Sunday, August 28, 2005

First time out blogging. Main purpose: post pix and travel comments from an upcoming three months in Italy and other points far east of here. Activity: teaching in a study abroad program for Pasadena City College.

Origin of the name "Molloy," for those disposed to wonder: Samuel Beckett has a novel by that title. The main character is apprehended by the police for leaning on his bicycle the wrong way. At the station house, he has trouble remembering his name, until it comes to him in a blinding flash of self-discovery: "Molloy! My name is Molloy!" It's a very funny scene, full of Beckett irony; for me, it's also a tribute to instinct, clumsiness (on Molloy's part) and intellectual agility (on Beckett's part). You will want to have a look at that novel, in which there is also a very funny parrot, and some probably offensive, but very funny, remarks about Molloy's first sexual experiences (those don't apply to me).

As for wisdom, I don't pretend to much, but what I have I'm happy to share: from the Mahabharata, I gleaned this, which is posted on my office door: A fool must be told something 10,000 times; a wise man only needs 2500.

As for more wisdom: Wynton Marsalis, speaking in the last episode of Ken Burns' history of jazz: words to the effect of (i.e., I put them in quotes, but the quote isn't exact): "Life has a board for everybody's backside. It's not the same board--it's always tailored especially to each individual. And you never know what it will be. But you're going to get it." This is not posted on my office door.

By the way, if you're interested in buying either or both of my CDs, Morphology and Live at the Balzac, go to I have a third CD, Inadequate Adult Supervision, which was actually my first--all original music. Since it was never actually In Print, it's safe to say that it is currently Out of Print. But I will be more than happy to print a special, personalized copy for any interested party. The price is meager, and it's a great investment: $15 (including postage). In a thousand years, you'll at least double your money. Just e-mail me for an address to send your check to. But not until next December, when I'll be back in town. This music, being all original, I still like, maybe even at times better than the music on the other CDs, which, of course, I also liked, or I wouldn't have played it. You might also be interested in my own, for-real, personal website, set up by my wife, who is good at such things (I'm good at typing--just turn me loose and watch me go), and under has quite a few useful writing and grammar materials, not to mention some materials on other courses I teach at Pasadena City College.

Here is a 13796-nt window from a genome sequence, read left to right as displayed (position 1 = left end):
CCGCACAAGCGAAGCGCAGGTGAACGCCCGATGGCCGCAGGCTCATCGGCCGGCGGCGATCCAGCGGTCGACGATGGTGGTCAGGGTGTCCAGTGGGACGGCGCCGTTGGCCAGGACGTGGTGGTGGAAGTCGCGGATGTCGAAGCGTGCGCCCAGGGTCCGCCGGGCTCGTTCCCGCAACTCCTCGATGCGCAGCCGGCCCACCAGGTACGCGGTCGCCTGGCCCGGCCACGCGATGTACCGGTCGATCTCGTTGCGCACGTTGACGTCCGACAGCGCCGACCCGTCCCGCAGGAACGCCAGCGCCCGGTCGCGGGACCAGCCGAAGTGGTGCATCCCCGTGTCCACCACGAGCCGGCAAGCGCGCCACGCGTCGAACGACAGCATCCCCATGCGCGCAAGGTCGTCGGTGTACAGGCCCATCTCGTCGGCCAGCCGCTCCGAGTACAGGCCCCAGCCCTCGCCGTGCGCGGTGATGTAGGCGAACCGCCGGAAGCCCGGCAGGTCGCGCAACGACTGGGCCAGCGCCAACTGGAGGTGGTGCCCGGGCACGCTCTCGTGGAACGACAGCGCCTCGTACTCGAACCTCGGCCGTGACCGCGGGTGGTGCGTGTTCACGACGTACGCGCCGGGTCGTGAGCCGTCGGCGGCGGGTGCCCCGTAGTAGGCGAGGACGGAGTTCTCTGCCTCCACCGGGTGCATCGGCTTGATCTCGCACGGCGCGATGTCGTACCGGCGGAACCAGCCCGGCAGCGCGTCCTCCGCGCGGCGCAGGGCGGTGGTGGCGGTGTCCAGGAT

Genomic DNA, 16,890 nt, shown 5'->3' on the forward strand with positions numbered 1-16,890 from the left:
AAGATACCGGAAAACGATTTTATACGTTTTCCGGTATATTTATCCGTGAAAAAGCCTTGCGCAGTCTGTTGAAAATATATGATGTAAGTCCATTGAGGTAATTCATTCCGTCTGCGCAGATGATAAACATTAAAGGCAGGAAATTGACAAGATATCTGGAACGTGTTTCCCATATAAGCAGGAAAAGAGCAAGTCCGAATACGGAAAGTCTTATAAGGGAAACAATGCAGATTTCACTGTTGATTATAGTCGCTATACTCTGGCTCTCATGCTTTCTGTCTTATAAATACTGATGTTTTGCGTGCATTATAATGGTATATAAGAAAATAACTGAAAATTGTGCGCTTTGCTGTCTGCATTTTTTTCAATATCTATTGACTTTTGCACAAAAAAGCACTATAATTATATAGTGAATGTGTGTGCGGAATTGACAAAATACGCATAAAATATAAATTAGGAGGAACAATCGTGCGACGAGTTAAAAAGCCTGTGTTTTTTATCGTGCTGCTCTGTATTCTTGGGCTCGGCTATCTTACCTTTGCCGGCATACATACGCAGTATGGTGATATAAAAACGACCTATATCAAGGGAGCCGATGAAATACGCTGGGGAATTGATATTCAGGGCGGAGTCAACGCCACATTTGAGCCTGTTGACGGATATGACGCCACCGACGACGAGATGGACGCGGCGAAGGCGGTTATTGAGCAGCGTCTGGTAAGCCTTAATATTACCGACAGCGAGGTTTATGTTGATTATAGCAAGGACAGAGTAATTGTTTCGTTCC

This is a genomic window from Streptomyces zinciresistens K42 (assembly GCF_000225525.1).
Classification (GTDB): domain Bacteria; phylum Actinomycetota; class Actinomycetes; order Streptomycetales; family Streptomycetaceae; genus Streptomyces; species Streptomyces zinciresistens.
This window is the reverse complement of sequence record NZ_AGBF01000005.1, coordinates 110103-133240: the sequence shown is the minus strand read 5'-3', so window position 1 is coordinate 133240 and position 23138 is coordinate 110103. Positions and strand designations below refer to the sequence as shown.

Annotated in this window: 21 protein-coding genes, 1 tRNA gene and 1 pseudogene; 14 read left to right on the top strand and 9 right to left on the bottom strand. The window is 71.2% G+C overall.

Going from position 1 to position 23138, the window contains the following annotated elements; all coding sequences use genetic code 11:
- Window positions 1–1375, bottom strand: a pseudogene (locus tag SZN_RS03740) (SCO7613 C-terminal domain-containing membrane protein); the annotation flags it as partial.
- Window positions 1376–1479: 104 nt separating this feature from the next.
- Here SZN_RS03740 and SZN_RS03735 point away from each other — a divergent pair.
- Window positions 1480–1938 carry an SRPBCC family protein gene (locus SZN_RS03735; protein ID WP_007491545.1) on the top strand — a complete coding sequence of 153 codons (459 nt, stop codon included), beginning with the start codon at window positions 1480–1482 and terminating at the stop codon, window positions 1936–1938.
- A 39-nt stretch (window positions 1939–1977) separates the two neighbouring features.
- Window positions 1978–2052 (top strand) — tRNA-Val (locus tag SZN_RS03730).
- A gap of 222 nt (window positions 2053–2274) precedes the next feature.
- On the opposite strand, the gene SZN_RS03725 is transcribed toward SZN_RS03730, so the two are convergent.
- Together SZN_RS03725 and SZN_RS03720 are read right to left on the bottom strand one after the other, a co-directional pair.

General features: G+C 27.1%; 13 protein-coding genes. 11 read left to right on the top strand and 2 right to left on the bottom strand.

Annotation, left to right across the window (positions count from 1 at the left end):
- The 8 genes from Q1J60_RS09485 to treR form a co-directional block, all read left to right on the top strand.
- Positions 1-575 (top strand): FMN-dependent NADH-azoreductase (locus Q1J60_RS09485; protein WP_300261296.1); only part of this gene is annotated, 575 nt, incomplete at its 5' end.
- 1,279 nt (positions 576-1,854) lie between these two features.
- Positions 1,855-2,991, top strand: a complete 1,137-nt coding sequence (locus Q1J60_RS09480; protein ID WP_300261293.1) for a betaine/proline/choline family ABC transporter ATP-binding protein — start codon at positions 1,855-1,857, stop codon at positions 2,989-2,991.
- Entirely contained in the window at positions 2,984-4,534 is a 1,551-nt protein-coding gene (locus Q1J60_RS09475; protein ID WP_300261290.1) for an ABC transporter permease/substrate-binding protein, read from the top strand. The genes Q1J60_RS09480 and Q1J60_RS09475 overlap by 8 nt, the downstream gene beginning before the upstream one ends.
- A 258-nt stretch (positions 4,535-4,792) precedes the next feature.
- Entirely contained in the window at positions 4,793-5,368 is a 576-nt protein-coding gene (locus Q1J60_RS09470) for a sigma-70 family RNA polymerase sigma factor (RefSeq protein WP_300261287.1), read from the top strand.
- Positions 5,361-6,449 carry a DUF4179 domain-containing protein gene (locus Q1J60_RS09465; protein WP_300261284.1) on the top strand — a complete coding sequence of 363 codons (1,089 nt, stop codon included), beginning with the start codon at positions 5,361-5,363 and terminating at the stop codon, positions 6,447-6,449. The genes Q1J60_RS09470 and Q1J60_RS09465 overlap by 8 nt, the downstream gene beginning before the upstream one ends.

So, I'll probably give some opinions and things here, but look for those more likely in the future at another site.

But this was supposed to be about My Trip to Italy, which begins September 4 and lasts until Nov. 28, when I will be dragged kicking and screaming back to Burbank. I will be a terrible embarassment to my wife, who may, when she hears me kicking and screaming, head for the opposite side of the airport and read a book until I am calmed down.

What do I have to say about Italy at this heat-drenched point in time: well, I've been there before, planning to find the romantic place of literary works by English and American writers--Merchant of Venice and Death in Venice come to mind--not to mention the visuals of soft-lit, soft-focus movies--Under the Tuscan Sun is so . . . so . . . so--well I'm not sure what it is so, but it really is. But what to my wondering eyes did appear? Not a miniature sleigh and 8 tiny reindeer, but traffic, congestion, heat, etc etc. It was a modern country. I could buy aspirin there. Then I went again a couple of times, and I'm looking forward to this more extended stay.

Right now, preparations are proceeding apace: had to get a lot of never-before-owned class materials, trying to figure out how to pack everything and still have room for a few clothes.